DNA methylation is one of the key epigenetic mechanisms essential for transcriptional regulation, silencing of transposable elements, and genome stabilization. Under physiological conditions, DNA methylation is erased and then established genome-wide during gametogenesis and embryogenesis. De novo DNA methylation by the enzymatic reaction of the de novo DNA methyltransferases (DNMTs), DNMT3A and DNMT3B, occurs during the establishment of DNA methylation patterns specific to each germ cell type or somatic cell type after the erasure. Once cell type-specific DNA methylation patterns are established during embryogenesis, which can extend to early childhood, the maintenance of DNA methyltransferase DNMT1 and its cofactor UHRF1 cooperatively maintain the pattern throughout the individual’s lifetime. Recently, our group found that UHRF1 is also involved in de novo DNA methylation during oogenesis. Moreover, our group has identified two genes, CDCA7 and HELLS, to be the causative genes of ICF syndrome, characterized by hypomethylation of centromeric and pericentromeric repetitive sequences. Because CDCA7/HELLS comprise a chromatin remodeling complex, there are evidently certain regions where chromatin remodeling is required to achieve maintenance of DNA methylation. In this chapter, the current situation with respect to our understanding of de novo and maintenance of DNA methylation mechanisms under physiological conditions in mammals is summarized.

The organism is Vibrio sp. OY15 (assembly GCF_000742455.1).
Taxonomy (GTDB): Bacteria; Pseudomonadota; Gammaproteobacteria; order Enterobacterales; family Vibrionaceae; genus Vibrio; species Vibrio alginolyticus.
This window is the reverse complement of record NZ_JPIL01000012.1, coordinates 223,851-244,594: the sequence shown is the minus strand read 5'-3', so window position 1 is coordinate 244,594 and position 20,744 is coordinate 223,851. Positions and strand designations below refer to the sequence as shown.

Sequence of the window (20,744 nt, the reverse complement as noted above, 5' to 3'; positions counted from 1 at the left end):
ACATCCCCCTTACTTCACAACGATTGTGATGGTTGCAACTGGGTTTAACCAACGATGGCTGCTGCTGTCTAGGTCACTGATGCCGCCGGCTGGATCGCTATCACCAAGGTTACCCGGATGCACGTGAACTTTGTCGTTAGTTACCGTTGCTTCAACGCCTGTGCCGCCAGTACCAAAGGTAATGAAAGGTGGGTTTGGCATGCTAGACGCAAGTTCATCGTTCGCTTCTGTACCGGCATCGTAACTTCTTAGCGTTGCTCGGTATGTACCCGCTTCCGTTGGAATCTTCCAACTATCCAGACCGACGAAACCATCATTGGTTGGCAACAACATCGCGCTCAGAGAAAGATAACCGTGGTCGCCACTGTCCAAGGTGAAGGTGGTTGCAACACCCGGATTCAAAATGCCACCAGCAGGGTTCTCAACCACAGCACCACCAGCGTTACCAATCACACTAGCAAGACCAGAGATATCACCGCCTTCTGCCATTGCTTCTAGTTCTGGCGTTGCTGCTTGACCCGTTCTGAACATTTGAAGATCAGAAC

- de novo DNA methylation
- maintenance of DNA methylation
- ICF syndrome
- chromatin remodeling
Methylation at the C5 positions of cytosine (i.e., 5mC) in the CpG context (hereafter called DNA methylation) plays a major role in the transcriptional regulation of gene expression, the silencing of transposable elements (TEs), and genome integrity. The enzymatic activities catalyzing DNA methylation can be classified into two types. One is
De novoDNA methylation
2.1 Timing of physiological
de novoDNA methylation